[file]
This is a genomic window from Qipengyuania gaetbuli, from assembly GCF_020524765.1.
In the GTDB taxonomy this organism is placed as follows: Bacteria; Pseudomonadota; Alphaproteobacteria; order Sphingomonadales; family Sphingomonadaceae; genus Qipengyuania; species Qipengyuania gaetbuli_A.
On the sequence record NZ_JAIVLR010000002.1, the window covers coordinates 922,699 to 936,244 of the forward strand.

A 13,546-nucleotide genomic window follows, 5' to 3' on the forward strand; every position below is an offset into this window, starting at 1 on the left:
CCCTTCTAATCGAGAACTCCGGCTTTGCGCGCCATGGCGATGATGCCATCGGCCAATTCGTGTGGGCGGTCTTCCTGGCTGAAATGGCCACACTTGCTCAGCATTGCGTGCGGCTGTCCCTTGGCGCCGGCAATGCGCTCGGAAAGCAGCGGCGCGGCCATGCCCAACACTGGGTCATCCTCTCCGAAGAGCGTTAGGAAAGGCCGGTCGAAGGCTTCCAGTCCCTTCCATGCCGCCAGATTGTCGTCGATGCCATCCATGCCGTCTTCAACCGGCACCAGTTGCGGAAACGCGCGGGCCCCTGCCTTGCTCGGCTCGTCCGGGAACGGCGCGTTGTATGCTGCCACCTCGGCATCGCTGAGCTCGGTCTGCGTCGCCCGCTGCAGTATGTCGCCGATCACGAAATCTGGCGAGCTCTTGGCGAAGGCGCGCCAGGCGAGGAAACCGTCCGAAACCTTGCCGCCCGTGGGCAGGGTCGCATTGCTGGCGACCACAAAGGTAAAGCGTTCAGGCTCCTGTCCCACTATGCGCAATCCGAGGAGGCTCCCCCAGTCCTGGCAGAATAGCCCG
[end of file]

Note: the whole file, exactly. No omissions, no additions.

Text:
This is a genomic window from Qipengyuania gaetbuli, from assembly GCF_020524765.1.
In the GTDB taxonomy this organism is placed as follows: Bacteria; Pseudomonadota; Alphaproteobacteria; order Sphingomonadales; family Sphingomonadaceae; genus Qipengyuania; species Qipengyuania gaetbuli_A.
On the sequence record NZ_JAIVLR010000002.1, the window covers coordinates 922,699 to 936,244 of the forward strand.

A 13,546-nucleotide genomic window follows, 5' to 3' on the forward strand; every position below is an offset into this window, starting at 1 on the left:
CCCTTCTAATCGAGAACTCCGGCTTTGCGCGCCATGGCGATGATGCCATCGGCCAATTCGTGTGGGCGGTCTTCCTGGCTGAAATGGCCACACTTGCTCAGCATTGCGTGCGGCTGTCCCTTGGCGCCGGCAATGCGCTCGGAAAGCAGCGGCGCGGCCATGCCCAACACTGGGTCATCCTCTCCGAAGAGCGTTAGGAAAGGCCGGTCGAAGGCTTCCAGTCCCTTCCATGCCGCCAGATTGTCGTCGATGCCATCCATGCCGTCTTCAACCGGCACCAGTTGCGGAAACGCGCGGGCCCCTGCCTTGCTCGGCTCGTCCGGGAACGGCGCGTTGTATGCTGCCACCTCGGCATCGCTGAGCTCGGTCTGCGTCGCCCGCTGCAGTATGTCGCCGATCACGAAATCTGGCGAGCTCTTGGCGAAGGCGCGCCAGGCGAGGAAACCGTCCGAAACCTTGCCGCCCGTGGGCAGGGTCGCATTGCTGGCGACCACAAAGGTAAAGCGTTCAGGCTCCTGTCCCACTATGCGCAATCCGAGGAGGCTCCCCCAGTCCTGGCAGAATAGCCCG